City Barrel was approved for a sidewalk and street cafe after the city eased some of its permit restrictions. Having an outdoor dining space allowed the restaurant to serve more people during the pandemic. (Zach Bauman/The Beacon)

At City Barrel, adding outdoor dining helped recoup the 10 indoor tables that were removed to follow social distancing guidelines. Being outside also helped people feel safer, as latest research shows lower transmission rates of COVID-19 outdoors compared to indoors.  

“Adding the five additional tables, being able to make people feel comfortable and safe — that was my biggest thing,” Giammanco said.

Giammanco said he shares his street cafe plan with any businesses that ask for advice. 

“If a business can react to it, and show that they can do a sidewalk cafe, it generally shows how much they care about their customers, or what they’re willing to do and adapt and change during this time,” he said.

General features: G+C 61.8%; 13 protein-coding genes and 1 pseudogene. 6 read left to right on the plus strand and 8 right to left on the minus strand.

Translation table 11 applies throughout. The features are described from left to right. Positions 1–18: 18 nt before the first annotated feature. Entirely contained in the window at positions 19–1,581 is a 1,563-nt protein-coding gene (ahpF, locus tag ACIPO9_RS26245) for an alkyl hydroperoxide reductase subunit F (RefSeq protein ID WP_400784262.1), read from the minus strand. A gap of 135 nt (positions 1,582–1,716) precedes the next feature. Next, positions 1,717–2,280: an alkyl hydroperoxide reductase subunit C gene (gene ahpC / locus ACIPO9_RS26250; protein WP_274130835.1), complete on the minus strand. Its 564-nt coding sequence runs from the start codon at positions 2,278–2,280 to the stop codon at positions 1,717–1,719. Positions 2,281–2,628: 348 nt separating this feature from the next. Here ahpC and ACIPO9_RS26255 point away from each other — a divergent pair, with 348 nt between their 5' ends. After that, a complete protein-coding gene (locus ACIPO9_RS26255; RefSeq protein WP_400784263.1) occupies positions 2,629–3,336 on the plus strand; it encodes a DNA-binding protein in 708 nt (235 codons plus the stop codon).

What’s the future of outdoor dining in Kansas City?

The city’s easing of outdoor dining permit restrictions will end Aug. 31. Though the initiative was initially a pandemic-era solution to assist local restaurants, those that created outdoor dining spaces — in Kansas City and cities across the country — want them to become permanent fixtures. 

As the Aug. 31 date approaches, Green said the intent is to keep the permits permanent while figuring out what the fees and requirements will look like moving forward.

Green anticipates that outdoor dining will continue to be on the rise in Kansas City, even as people transition into post-pandemic life.  

“I think it would be in the best interest of the restaurants to continue to have outdoor space for patrons that may feel more comfortable eating outside,” Green said. “The city is here to help and work with our restaurant community to make sure that this kind of thing is available into the future.”